Solenopsis subterranea Mackay and Vinson 1989

Formicidae, Hymenoptera, Insecta, Arthropoda, Animalia

worker face view

worker lateral view


Southern USA (Louisiana, Texas [type locality]), Costa Rica. Costa Rica: widespread below 500m elevation.


Very small size (the smallest in Costa Rica); color pale yellow.

Natural History

This is a tiny subterranean species that occurs in a wide range of habitats, from Guanacaste dry forest to La Selva rainforest, but always below 500m elevation. It appears to be relatively common in mineral soil beneath the leaf litter layer, based on its distribution in Berlese versus Winkler samples. At La Selva Biological Station, it is very common in Berlese samples that include a cylindrical core of soil beneath the leaf litter, but less common in Winkler samples of sifted leaf litter, which usually do not contain much mineral soil. My records from elsewhere in the country are all occasional occurrences in Winkler samples. I have one record of workers coming to a bait at La Selva. On the Barva Transect, the species is common at La Selva, but attenuates rapidly with elevation, such that by 500m elevation it is very rare.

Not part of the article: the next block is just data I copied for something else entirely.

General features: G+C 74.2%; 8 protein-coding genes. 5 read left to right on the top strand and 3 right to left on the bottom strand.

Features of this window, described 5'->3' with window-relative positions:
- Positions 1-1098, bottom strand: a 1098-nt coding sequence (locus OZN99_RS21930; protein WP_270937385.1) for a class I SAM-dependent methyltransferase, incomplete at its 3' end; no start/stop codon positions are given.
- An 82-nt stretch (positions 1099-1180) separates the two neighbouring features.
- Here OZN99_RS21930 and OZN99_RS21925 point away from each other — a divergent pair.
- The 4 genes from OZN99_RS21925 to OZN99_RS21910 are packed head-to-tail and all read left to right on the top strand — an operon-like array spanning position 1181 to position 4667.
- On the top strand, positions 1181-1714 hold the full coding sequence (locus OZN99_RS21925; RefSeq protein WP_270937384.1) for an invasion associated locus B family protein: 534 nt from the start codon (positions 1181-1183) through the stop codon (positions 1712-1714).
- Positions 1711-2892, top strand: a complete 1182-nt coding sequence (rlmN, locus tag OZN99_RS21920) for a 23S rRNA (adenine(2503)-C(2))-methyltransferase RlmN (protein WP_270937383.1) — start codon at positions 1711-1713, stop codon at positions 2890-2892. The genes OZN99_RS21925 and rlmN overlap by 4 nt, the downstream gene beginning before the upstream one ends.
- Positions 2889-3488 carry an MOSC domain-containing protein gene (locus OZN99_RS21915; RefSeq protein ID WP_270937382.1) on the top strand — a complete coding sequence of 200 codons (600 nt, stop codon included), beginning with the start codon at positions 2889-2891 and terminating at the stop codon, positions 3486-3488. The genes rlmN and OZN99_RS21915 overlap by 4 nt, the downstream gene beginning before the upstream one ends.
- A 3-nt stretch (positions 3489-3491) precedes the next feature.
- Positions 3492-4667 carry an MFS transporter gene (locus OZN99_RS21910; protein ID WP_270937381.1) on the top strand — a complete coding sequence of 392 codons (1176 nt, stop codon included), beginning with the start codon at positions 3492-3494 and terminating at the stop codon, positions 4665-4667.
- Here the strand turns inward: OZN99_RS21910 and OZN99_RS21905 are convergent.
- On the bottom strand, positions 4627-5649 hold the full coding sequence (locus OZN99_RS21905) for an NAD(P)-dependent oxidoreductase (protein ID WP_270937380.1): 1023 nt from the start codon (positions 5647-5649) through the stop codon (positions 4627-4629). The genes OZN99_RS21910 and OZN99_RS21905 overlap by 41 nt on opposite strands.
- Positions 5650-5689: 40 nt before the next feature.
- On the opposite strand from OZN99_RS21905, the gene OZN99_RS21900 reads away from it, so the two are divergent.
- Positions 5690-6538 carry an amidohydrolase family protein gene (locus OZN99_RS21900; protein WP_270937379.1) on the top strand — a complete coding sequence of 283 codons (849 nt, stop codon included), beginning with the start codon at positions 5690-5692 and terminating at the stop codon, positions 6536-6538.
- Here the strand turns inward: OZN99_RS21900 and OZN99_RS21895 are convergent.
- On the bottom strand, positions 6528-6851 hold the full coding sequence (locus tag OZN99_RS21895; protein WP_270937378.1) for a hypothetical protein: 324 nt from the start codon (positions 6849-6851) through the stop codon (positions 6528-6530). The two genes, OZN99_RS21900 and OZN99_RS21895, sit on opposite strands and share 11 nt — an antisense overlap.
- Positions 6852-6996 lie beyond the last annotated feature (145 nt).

Literature Cited

MacKay, W. P., and S. B. Vinson. 1989. Two new ants of the genus Solenopsis (Diplorhoptrum) from eastern Texas (Hymenoptera: Formicidae). Proceedings of the Entomological Society of Washington 91:175-178.

Page author:

John T. Longino, The Evergreen State College, Olympia WA 98505

Date of this version: 15 August 2005.
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